New Rule Will Prevent Agencies from Recruiting Food Stamp Clients

Pastora Spraus organizes her pocketbook after paying for groceries with an EBT card in West New York, N.J., Monday, Jan. 12, 2015. (AP Photo/Seth Wenig)

The Agriculture Department has written a new rule that will prevent government agencies from actively recruiting people for the Supplemental Nutrition Assistance Program (SNAP) and forbid the government from pressuring people to sign up for the benefit.


The rule is an outgrowth of a GOP-sponsored amendment in  the 2014 Farm Bill that sought to prevent the government from advertising on radio and TV — both in the U.S. and Mexico — urging people to sign up.

Washington Examiner:

The rule is the result of the 2014 Farm Bill, which included language saying government agents have to let people decide themselves whether to apply for food stamps under the Supplemental Nutrition Assistance Program, or SNAP. That language was included after Republicans complained that benefits were being promoted on TV and radio, and were also being promoted in Mexico under a bilateral deal that existed during the Bush administration.

“Outreach activities designed to pressure or persuade a person to apply for benefits are not allowed,” USDA said about the rule. Under the proposed language, USDA and state officials that get federal funding would be allowed to inform people about how SNAP works, and dispel misunderstandings they might have about the program.

But officials wouldn’t be able to pursue people who aren’t interested, and wouldn’t be able to promise any side benefit for people who sign up.

The law and the rule impose other restrictions that outraged Republicans.

“Furthermore, as directed by the Farm Bill, the proposed rule specifically prohibits radio, television or billboard advertising,” USDA said.

Additionally, it would prohibit anyone from getting incentives for signing up people for SNAP.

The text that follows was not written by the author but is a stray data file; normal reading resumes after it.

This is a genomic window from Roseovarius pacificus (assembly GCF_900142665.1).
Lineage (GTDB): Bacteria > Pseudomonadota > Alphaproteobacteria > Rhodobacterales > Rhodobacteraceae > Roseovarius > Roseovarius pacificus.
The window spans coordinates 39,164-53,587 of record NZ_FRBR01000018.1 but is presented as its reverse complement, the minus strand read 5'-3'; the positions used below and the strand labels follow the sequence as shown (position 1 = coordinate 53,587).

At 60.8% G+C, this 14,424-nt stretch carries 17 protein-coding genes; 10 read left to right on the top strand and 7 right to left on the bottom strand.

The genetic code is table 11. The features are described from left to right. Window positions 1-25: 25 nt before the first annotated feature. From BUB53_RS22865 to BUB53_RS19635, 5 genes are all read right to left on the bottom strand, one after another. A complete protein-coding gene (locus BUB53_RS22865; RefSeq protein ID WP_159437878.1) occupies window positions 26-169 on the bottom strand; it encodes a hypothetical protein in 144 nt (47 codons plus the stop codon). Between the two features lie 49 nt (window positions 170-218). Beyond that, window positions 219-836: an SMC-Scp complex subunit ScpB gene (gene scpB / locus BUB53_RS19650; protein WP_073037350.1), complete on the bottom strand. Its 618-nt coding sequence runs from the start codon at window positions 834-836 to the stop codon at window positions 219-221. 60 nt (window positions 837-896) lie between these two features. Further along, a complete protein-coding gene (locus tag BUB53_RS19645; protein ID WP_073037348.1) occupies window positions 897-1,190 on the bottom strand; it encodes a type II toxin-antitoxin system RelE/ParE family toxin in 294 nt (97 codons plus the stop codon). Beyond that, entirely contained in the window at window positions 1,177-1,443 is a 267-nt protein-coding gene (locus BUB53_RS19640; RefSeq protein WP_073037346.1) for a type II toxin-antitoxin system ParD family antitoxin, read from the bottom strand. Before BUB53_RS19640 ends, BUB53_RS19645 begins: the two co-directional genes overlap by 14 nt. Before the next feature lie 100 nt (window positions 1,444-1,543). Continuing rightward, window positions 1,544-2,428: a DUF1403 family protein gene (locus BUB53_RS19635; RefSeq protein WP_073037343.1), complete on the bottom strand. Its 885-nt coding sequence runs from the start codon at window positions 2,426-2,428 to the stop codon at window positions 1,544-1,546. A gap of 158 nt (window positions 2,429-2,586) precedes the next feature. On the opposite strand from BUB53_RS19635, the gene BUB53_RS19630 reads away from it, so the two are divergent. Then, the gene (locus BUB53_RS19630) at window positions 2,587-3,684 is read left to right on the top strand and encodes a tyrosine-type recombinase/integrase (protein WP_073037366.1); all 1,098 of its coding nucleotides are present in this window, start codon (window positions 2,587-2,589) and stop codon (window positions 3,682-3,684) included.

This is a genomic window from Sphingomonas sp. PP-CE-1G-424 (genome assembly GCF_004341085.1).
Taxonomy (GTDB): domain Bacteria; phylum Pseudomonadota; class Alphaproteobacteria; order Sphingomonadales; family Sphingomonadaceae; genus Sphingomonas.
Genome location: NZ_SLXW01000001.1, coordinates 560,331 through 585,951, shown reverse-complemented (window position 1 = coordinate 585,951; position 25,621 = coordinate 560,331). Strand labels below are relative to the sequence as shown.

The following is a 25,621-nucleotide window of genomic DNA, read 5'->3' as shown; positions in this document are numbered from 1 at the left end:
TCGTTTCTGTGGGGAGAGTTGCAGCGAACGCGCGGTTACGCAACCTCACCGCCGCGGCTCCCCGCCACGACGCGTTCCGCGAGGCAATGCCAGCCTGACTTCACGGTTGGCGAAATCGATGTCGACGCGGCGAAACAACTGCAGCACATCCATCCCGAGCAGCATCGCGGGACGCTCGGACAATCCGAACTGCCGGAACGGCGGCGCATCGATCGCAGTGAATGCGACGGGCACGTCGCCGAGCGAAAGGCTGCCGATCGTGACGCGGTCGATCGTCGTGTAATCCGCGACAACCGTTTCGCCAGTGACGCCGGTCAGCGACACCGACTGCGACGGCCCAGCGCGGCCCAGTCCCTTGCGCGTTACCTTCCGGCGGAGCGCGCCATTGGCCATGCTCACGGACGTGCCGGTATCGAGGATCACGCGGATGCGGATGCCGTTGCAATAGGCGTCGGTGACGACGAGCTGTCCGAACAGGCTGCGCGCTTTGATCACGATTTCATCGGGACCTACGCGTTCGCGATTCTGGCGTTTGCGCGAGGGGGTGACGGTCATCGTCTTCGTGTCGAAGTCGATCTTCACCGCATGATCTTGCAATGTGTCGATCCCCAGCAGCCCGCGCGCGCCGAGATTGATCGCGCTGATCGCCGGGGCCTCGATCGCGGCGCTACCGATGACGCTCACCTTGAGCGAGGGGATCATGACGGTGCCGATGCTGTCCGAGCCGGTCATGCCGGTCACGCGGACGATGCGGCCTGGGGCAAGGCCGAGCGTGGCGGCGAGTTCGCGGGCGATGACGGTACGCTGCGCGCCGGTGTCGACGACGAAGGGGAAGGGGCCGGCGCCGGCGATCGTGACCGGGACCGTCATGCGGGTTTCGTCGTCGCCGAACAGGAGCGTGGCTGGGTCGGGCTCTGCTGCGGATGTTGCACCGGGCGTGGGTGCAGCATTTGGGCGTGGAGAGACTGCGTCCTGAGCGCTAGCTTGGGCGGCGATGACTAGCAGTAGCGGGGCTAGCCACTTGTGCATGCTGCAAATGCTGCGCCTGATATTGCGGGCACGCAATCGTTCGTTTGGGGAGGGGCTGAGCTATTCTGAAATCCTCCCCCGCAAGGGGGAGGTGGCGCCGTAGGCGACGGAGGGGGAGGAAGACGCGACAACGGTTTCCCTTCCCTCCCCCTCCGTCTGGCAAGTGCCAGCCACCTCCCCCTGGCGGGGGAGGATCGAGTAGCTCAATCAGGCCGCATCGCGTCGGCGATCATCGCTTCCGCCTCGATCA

“The proposed rule would also prohibit organizations receiving funds under the Food and Nutrition Act of 2008 from tying compensation for outreach workers to the number of people who apply for SNAP benefits as a result of their efforts, also part of the Farm Bill,” USDA said.

The rule states that officials can provide information about food stamps over social media, like Twitter and Facebook, as long as the content is informational and isn’t aimed at persuading or pressuring people to sign up.

This week, USDA announced that 2 million fewer people are using food stamps compared to two years ago. However, there are still 19 million more people enrolled in SNAP today than the year before the Great Recession.


This is the result of seven years of the Obama administration beating the bushes to find clients to sign up for food stamps, housing assistance, government health insurance, and other benefits. And so, the government grows in power and influence by making more and more citizens dependent on it for survival.

Government jobs, government handouts, government limiting choices — the Obama agenda is an anti-freedom agenda. Instead of making a huge effort to find more people for government programs, the government of a free country should be in the business of getting people to be less dependent on government. This would be better for the taxpayer, and better for the individual as well.

The Republicans tried to cut the food stamp budget by a measly 5% and were branded as heartless monsters. The notion that all 48 million people receiving SNAP benefits are worthy and deserving is idiotic. The SNAP budget has doubled over the last seven years, indicating that there are millions of Americans who got along fine without food stamps before the Great Recession and can probably survive now.



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